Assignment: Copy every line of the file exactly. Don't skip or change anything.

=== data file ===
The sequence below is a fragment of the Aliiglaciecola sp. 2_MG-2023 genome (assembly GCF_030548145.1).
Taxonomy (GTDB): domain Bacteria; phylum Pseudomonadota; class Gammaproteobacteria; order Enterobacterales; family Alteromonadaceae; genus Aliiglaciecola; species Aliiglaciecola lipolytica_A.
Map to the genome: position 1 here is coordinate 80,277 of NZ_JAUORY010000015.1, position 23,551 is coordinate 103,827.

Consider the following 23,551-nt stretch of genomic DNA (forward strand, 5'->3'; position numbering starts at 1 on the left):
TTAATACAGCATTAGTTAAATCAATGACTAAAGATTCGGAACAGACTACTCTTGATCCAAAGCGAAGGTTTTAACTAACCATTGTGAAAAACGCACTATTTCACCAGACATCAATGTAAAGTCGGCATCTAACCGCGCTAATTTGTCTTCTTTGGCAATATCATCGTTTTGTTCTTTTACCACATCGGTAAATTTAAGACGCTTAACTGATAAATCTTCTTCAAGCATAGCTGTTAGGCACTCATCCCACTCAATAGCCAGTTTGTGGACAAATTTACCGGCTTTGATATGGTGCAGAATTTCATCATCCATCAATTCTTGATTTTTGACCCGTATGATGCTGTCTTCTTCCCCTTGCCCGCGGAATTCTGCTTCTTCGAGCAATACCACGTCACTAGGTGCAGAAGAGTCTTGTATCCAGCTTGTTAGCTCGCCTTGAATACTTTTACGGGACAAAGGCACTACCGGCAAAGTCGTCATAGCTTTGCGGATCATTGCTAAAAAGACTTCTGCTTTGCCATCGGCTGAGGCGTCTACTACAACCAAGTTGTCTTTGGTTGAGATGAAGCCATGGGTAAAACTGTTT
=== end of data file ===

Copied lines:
The sequence below is a fragment of the Aliiglaciecola sp. 2_MG-2023 genome (assembly GCF_030548145.1).
Taxonomy (GTDB): domain Bacteria; phylum Pseudomonadota; class Gammaproteobacteria; order Enterobacterales; family Alteromonadaceae; genus Aliiglaciecola; species Aliiglaciecola lipolytica_A.
Map to the genome: position 1 here is coordinate 80,277 of NZ_JAUORY010000015.1, position 23,551 is coordinate 103,827.

Consider the following 23,551-nt stretch of genomic DNA (forward strand, 5'->3'; position numbering starts at 1 on the left):
TTAATACAGCATTAGTTAAATCAATGACTAAAGATTCGGAACAGACTACTCTTGATCCAAAGCGAAGGTTTTAACTAACCATTGTGAAAAACGCACTATTTCACCAGACATCAATGTAAAGTCGGCATCTAACCGCGCTAATTTGTCTTCTTTGGCAATATCATCGTTTTGTTCTTTTACCACATCGGTAAATTTAAGACGCTTAACTGATAAATCTTCTTCAAGCATAGCTGTTAGGCACTCATCCCACTCAATAGCCAGTTTGTGGACAAATTTACCGGCTTTGATATGGTGCAGAATTTCATCATCCATCAATTCTTGATTTTTGACCCGTATGATGCTGTCTTCTTCCCCTTGCCCGCGGAATTCTGCTTCTTCGAGCAATACCACGTCACTAGGTGCAGAAGAGTCTTGTATCCAGCTTGTTAGCTCGCCTTGAATACTTTTACGGGACAAAGGCACTACCGGCAAAGTCGTCATAGCTTTGCGGATCATTGCTAAAAAGACTTCTGCTTTGCCATCGGCTGAGGCGTCTACTACAACCAAGTTGTCTTTGGTTGAGATGAAGCCATGGGTAAAACTGTTT